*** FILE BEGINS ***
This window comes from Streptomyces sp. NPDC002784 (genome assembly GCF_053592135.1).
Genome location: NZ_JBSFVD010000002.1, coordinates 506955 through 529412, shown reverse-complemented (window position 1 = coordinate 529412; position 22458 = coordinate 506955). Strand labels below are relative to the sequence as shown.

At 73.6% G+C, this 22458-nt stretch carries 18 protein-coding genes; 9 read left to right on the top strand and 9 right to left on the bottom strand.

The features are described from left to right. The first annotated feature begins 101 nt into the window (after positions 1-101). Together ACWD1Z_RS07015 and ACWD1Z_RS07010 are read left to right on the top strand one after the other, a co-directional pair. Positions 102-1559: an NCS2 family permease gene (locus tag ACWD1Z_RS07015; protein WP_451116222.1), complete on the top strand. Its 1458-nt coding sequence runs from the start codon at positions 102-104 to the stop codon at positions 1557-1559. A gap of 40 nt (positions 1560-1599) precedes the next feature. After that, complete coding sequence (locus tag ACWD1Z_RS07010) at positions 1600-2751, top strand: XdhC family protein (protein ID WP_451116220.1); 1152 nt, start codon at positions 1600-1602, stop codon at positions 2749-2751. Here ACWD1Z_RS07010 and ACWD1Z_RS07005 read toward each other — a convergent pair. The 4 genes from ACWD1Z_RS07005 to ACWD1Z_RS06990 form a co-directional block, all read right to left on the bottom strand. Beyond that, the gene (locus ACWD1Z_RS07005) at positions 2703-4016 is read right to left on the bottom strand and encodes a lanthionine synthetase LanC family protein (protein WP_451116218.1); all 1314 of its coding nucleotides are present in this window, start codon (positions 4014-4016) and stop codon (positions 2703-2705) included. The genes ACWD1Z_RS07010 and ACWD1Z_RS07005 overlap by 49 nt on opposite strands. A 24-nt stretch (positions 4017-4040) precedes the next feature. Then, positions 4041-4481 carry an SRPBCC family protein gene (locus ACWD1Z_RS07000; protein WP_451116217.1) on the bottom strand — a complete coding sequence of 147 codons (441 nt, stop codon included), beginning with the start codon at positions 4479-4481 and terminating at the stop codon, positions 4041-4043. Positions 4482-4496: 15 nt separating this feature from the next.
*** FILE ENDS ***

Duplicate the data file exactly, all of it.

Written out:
This window comes from Streptomyces sp. NPDC002784 (genome assembly GCF_053592135.1).
Genome location: NZ_JBSFVD010000002.1, coordinates 506955 through 529412, shown reverse-complemented (window position 1 = coordinate 529412; position 22458 = coordinate 506955). Strand labels below are relative to the sequence as shown.

At 73.6% G+C, this 22458-nt stretch carries 18 protein-coding genes; 9 read left to right on the top strand and 9 right to left on the bottom strand.

The features are described from left to right. The first annotated feature begins 101 nt into the window (after positions 1-101). Together ACWD1Z_RS07015 and ACWD1Z_RS07010 are read left to right on the top strand one after the other, a co-directional pair. Positions 102-1559: an NCS2 family permease gene (locus tag ACWD1Z_RS07015; protein WP_451116222.1), complete on the top strand. Its 1458-nt coding sequence runs from the start codon at positions 102-104 to the stop codon at positions 1557-1559. A gap of 40 nt (positions 1560-1599) precedes the next feature. After that, complete coding sequence (locus tag ACWD1Z_RS07010) at positions 1600-2751, top strand: XdhC family protein (protein ID WP_451116220.1); 1152 nt, start codon at positions 1600-1602, stop codon at positions 2749-2751. Here ACWD1Z_RS07010 and ACWD1Z_RS07005 read toward each other — a convergent pair. The 4 genes from ACWD1Z_RS07005 to ACWD1Z_RS06990 form a co-directional block, all read right to left on the bottom strand. Beyond that, the gene (locus ACWD1Z_RS07005) at positions 2703-4016 is read right to left on the bottom strand and encodes a lanthionine synthetase LanC family protein (protein WP_451116218.1); all 1314 of its coding nucleotides are present in this window, start codon (positions 4014-4016) and stop codon (positions 2703-2705) included. The genes ACWD1Z_RS07010 and ACWD1Z_RS07005 overlap by 49 nt on opposite strands. A 24-nt stretch (positions 4017-4040) precedes the next feature. Then, positions 4041-4481 carry an SRPBCC family protein gene (locus ACWD1Z_RS07000; protein WP_451116217.1) on the bottom strand — a complete coding sequence of 147 codons (441 nt, stop codon included), beginning with the start codon at positions 4479-4481 and terminating at the stop codon, positions 4041-4043. Positions 4482-4496: 15 nt separating this feature from the next.